Warren Elwin and Dick Frizzell talk art, life and Vogel's bread
Redesigning an icon
Dick Frizzell is in a sweet spot. Sitting opposite me in his colourful Auckland studio, we’re shooting the breeze on all things artsy-foodie, and talking about the new Vogel’s bread bags hitting stores this week, designed by none other than the man himself.
“I can’t believe it. I’m completely blown away by the whole thing” he says, genuinely blushing. “Food labels kicked off my early career, and now for me to actually redesign an iconic New Zealand food package? My art has come full circle! I can die now,” he chuckles, in jest.
But he’s deadly serious about his enthusiasm for the project, and deeply proud of the end result. And he should be. It’s a cracker jack bag, reimagined by a true icon of New Zealand art. Working with the idea of a shelf collectable artbag, Goodman Fielder asked Dick to do “something out there” but were rightly concerned about messing with such a deeply ingrained loaf of bread. His initial response was tentative “if it ain’t broke, don’t fix it right?” So he started out by hand drawing the Vogel’s logo, having a quick look at turning the stripes into strands of wheat and throwing away the superfluous stuff? Or as he puts it, “I asked myself, what would Dick do?”
It’s at this point that he starts to get really excited. There is a beautiful new painting in his studio of a tin of mackerel that he found in Rarotonga, called Wonderful. “I had gone back to the beginning,” he exclaims, cross-referencing one of his breakthrough paintings from 1978, a tin of mackerel called Black Geisha “when suddenly I saw it as a bread label, and thought maybe I’ll just do it like that”. Goodman Fielder’s response was let’s do it. “I really thought I was on to something, and when they came back with ‘make it frizzellified’, I went nuts, and they bought it”.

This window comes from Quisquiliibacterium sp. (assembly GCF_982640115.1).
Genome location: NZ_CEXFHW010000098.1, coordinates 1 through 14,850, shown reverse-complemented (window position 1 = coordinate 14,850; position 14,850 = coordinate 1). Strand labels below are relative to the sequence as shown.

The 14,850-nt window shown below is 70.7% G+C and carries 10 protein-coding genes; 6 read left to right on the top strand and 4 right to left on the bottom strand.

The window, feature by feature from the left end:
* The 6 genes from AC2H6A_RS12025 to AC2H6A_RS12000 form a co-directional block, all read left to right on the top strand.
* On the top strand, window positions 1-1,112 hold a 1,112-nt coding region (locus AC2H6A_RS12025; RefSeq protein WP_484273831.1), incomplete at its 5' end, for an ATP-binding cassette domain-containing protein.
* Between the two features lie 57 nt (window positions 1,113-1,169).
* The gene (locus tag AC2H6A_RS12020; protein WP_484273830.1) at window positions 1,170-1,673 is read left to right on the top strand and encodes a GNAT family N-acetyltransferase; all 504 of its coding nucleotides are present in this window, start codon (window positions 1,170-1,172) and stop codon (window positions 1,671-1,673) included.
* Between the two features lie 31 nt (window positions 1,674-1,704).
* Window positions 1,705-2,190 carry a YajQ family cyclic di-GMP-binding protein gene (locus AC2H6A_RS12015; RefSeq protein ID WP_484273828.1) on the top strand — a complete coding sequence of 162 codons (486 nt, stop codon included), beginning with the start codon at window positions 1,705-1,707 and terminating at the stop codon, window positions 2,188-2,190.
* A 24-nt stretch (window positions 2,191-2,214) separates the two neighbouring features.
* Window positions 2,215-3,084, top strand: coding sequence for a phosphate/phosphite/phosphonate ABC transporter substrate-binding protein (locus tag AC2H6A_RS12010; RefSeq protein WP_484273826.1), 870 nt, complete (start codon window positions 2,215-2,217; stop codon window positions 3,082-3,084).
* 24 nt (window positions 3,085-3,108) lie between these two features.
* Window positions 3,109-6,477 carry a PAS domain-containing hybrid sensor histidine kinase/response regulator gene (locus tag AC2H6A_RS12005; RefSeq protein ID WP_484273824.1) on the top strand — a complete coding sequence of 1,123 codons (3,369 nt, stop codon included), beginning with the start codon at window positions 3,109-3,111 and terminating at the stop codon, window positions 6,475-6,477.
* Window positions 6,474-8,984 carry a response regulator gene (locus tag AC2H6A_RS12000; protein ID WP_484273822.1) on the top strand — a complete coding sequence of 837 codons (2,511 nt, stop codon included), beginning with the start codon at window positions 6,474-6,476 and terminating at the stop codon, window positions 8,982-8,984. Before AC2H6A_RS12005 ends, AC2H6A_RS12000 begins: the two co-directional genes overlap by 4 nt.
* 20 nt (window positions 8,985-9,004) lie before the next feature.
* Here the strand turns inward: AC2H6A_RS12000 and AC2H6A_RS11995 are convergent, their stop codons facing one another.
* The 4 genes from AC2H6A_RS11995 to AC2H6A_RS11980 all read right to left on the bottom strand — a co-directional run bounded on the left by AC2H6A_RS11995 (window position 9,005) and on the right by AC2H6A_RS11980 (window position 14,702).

How to cook a steak
While proclaiming he’s not the cook in the house, Dick knows his coriander from his parsley. “I can’t cook a steak without timing it on my watch, it’s true! I’ve got no idea, and if I bugger up those sirloins I’m in trouble, so it’s me and my watch, standing guard at the barbie.” Season steaks with salt and pepper. Lay them on a hot grill, and time them for 1½ minutes. Turn the steaks so you get the nice criss-cross thing going on, and then time them for another 1½ minutes. Turn them over and repeat the process. Three minutes each side. Done.
Dick’s rules to live by
Dick is a looker — seeing not what’s just around the corner, but what’s directly in front of him, and he inhabits it. The seemingly mundane, or the everyday, is attractive to him. As unafraid of appropriation as he is of being copied himself, he understands the significance it plays in his, and art’s history in general. “I go where no one else goes,” he smiles. “If they say ‘don’t go there’, I’m curious as to why I shouldn’t and go immediately to find out.”
- Nothing is sacred
- Everything is up for grabs
- Never ask for permission, it’s easier to obtain forgiveness
Or, as a cherished artist mentor once told him “Dick, get over yourself.”